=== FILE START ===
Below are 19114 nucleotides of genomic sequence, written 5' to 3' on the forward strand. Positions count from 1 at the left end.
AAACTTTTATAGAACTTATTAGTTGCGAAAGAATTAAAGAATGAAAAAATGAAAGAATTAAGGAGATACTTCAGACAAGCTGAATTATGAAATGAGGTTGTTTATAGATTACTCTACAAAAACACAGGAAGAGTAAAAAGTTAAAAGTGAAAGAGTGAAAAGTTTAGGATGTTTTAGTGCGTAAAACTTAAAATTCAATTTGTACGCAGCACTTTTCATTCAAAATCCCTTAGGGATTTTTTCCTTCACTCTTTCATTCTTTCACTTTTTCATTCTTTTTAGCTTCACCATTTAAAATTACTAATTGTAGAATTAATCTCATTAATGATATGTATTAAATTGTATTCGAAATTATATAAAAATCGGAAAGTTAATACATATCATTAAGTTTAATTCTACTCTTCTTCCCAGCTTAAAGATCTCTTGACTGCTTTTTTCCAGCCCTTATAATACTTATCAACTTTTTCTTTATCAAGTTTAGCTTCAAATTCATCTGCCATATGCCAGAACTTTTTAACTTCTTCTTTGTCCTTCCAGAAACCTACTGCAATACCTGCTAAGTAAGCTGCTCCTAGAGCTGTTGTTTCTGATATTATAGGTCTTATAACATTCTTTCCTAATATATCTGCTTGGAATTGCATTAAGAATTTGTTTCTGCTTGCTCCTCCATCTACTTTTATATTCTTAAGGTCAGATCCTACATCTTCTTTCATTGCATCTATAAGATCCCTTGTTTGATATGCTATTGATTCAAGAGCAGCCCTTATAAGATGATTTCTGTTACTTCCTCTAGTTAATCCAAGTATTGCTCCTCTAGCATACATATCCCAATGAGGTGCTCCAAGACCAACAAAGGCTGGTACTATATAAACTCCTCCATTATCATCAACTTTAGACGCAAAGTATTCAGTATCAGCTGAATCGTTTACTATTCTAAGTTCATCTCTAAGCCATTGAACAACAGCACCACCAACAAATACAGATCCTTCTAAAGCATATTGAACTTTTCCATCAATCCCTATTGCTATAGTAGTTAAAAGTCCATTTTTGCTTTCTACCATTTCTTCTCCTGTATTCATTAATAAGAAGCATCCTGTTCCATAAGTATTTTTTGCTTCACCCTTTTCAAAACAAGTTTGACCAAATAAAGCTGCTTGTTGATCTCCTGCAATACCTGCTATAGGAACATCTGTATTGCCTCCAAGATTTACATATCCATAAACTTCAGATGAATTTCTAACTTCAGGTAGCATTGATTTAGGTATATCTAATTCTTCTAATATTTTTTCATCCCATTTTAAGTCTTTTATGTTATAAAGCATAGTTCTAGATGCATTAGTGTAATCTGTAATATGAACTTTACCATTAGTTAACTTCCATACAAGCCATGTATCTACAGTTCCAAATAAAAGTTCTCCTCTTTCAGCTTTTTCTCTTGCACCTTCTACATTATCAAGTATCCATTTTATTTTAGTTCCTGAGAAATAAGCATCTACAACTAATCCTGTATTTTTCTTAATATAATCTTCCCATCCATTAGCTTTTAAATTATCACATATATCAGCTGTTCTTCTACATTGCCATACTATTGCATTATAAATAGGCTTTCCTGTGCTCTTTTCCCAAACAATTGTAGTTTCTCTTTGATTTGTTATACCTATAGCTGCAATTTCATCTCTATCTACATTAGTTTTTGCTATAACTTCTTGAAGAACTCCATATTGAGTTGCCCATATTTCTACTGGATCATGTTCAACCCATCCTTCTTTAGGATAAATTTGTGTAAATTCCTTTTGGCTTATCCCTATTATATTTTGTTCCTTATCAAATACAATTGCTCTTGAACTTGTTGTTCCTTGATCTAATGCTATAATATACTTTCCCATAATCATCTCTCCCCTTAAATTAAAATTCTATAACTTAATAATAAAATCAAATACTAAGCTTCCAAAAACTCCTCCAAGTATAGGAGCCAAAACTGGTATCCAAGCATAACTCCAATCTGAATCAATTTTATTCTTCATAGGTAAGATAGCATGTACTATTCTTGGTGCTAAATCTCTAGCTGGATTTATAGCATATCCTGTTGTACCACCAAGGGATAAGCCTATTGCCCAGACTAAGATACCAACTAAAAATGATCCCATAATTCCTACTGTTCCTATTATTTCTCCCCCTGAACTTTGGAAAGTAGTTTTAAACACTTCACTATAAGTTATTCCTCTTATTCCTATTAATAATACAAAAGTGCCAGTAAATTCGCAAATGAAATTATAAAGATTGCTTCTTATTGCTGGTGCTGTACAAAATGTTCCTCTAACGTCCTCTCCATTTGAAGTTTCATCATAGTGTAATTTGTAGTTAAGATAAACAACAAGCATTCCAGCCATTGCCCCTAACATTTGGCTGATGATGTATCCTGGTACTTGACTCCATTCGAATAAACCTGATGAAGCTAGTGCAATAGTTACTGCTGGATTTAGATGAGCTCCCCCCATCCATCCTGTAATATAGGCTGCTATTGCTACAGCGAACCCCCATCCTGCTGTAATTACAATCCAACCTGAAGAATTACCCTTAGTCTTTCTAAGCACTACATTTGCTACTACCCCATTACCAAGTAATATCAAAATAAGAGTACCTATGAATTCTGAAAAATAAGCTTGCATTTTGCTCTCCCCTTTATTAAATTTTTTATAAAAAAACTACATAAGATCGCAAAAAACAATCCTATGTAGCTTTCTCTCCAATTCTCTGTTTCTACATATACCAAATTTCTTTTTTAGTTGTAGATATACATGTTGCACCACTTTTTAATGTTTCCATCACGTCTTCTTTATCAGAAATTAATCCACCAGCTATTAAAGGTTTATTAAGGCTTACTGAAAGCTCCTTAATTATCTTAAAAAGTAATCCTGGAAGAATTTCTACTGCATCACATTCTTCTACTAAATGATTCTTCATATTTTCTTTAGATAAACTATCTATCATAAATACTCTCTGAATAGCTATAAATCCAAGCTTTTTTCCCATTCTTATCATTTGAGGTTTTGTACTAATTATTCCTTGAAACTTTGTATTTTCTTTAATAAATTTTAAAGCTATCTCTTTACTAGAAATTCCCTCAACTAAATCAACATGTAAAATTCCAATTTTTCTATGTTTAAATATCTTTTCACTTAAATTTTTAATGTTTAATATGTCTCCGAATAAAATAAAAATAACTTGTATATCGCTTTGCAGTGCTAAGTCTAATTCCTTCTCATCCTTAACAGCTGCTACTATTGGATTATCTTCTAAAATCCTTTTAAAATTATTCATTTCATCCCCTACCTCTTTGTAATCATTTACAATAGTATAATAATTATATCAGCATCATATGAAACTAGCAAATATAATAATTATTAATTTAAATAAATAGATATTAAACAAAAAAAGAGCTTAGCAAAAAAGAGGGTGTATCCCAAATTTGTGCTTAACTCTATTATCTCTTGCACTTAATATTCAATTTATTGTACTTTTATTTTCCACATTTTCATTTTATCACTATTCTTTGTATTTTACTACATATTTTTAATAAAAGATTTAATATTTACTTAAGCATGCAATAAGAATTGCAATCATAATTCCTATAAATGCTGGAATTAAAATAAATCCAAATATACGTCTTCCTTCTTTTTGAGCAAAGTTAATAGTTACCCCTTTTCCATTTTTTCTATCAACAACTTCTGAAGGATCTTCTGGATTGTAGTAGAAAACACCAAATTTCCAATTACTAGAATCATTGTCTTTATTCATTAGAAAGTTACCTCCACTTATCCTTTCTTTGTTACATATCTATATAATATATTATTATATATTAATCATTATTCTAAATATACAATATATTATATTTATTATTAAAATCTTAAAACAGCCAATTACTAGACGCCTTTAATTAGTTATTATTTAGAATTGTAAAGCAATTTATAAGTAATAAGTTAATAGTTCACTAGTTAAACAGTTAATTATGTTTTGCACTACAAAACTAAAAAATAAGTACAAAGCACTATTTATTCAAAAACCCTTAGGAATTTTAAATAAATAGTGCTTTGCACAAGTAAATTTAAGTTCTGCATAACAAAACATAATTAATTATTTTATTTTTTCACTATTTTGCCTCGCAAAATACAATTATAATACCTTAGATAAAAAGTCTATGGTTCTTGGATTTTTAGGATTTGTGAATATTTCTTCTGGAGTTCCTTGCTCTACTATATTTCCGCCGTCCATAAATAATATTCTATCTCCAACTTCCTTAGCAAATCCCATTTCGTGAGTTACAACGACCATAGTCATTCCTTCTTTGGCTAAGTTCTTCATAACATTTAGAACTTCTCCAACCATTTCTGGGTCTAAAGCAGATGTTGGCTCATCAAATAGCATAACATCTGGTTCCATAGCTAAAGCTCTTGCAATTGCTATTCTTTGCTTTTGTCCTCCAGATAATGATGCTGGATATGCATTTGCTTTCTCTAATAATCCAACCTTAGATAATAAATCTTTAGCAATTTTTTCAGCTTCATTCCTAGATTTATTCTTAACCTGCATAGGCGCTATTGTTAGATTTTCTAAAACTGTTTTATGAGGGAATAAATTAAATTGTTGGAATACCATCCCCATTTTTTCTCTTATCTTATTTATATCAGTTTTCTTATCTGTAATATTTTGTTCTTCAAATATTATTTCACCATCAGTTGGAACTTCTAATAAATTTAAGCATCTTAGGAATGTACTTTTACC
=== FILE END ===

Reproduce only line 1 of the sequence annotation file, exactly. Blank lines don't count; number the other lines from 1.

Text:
Below are 19114 nucleotides of genomic sequence, written 5' to 3' on the forward strand. Positions count from 1 at the left end.